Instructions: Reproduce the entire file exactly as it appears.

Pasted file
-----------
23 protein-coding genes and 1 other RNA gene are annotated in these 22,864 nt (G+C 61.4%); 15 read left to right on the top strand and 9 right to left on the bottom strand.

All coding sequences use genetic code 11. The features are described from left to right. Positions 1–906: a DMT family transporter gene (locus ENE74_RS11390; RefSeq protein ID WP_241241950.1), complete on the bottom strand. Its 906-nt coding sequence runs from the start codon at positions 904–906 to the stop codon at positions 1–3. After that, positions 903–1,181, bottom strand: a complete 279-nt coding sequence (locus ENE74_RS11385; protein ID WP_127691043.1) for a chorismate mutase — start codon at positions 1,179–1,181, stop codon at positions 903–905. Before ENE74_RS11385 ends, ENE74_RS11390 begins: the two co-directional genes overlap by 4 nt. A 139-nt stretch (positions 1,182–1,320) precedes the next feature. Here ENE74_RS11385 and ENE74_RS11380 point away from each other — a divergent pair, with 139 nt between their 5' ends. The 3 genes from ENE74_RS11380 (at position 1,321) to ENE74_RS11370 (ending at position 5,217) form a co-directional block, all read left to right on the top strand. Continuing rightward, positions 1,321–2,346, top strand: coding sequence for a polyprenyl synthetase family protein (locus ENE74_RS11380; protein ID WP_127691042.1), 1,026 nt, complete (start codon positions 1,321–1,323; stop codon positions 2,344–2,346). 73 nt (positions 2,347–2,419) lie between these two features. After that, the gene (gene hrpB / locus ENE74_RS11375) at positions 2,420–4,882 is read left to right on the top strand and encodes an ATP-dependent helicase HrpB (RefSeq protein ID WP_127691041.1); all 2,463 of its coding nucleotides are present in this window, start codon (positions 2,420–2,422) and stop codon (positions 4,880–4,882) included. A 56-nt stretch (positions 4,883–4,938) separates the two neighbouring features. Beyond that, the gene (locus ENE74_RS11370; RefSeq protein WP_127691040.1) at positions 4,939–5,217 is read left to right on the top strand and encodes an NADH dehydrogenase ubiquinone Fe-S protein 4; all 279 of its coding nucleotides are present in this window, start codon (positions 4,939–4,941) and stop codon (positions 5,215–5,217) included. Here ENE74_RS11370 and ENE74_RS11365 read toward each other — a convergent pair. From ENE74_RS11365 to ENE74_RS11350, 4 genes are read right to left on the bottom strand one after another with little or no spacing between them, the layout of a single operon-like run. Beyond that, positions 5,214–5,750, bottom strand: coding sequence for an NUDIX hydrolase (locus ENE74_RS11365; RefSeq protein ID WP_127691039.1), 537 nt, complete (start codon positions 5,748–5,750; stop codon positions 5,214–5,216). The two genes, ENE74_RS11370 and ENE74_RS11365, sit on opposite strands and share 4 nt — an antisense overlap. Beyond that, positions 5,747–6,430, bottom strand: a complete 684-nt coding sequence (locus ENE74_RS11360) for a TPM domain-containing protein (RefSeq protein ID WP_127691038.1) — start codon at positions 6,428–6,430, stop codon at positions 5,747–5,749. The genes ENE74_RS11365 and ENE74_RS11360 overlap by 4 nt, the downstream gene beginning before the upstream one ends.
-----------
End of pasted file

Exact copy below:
23 protein-coding genes and 1 other RNA gene are annotated in these 22,864 nt (G+C 61.4%); 15 read left to right on the top strand and 9 right to left on the bottom strand.

All coding sequences use genetic code 11. The features are described from left to right. Positions 1–906: a DMT family transporter gene (locus ENE74_RS11390; RefSeq protein ID WP_241241950.1), complete on the bottom strand. Its 906-nt coding sequence runs from the start codon at positions 904–906 to the stop codon at positions 1–3. After that, positions 903–1,181, bottom strand: a complete 279-nt coding sequence (locus ENE74_RS11385; protein ID WP_127691043.1) for a chorismate mutase — start codon at positions 1,179–1,181, stop codon at positions 903–905. Before ENE74_RS11385 ends, ENE74_RS11390 begins: the two co-directional genes overlap by 4 nt. A 139-nt stretch (positions 1,182–1,320) precedes the next feature. Here ENE74_RS11385 and ENE74_RS11380 point away from each other — a divergent pair, with 139 nt between their 5' ends. The 3 genes from ENE74_RS11380 (at position 1,321) to ENE74_RS11370 (ending at position 5,217) form a co-directional block, all read left to right on the top strand. Continuing rightward, positions 1,321–2,346, top strand: coding sequence for a polyprenyl synthetase family protein (locus ENE74_RS11380; protein ID WP_127691042.1), 1,026 nt, complete (start codon positions 1,321–1,323; stop codon positions 2,344–2,346). 73 nt (positions 2,347–2,419) lie between these two features. After that, the gene (gene hrpB / locus ENE74_RS11375) at positions 2,420–4,882 is read left to right on the top strand and encodes an ATP-dependent helicase HrpB (RefSeq protein ID WP_127691041.1); all 2,463 of its coding nucleotides are present in this window, start codon (positions 2,420–2,422) and stop codon (positions 4,880–4,882) included. A 56-nt stretch (positions 4,883–4,938) separates the two neighbouring features. Beyond that, the gene (locus ENE74_RS11370; RefSeq protein WP_127691040.1) at positions 4,939–5,217 is read left to right on the top strand and encodes an NADH dehydrogenase ubiquinone Fe-S protein 4; all 279 of its coding nucleotides are present in this window, start codon (positions 4,939–4,941) and stop codon (positions 5,215–5,217) included. Here ENE74_RS11370 and ENE74_RS11365 read toward each other — a convergent pair. From ENE74_RS11365 to ENE74_RS11350, 4 genes are read right to left on the bottom strand one after another with little or no spacing between them, the layout of a single operon-like run. Beyond that, positions 5,214–5,750, bottom strand: coding sequence for an NUDIX hydrolase (locus ENE74_RS11365; RefSeq protein ID WP_127691039.1), 537 nt, complete (start codon positions 5,748–5,750; stop codon positions 5,214–5,216). The two genes, ENE74_RS11370 and ENE74_RS11365, sit on opposite strands and share 4 nt — an antisense overlap. Beyond that, positions 5,747–6,430, bottom strand: a complete 684-nt coding sequence (locus ENE74_RS11360) for a TPM domain-containing protein (RefSeq protein ID WP_127691038.1) — start codon at positions 6,428–6,430, stop codon at positions 5,747–5,749. The genes ENE74_RS11365 and ENE74_RS11360 overlap by 4 nt, the downstream gene beginning before the upstream one ends.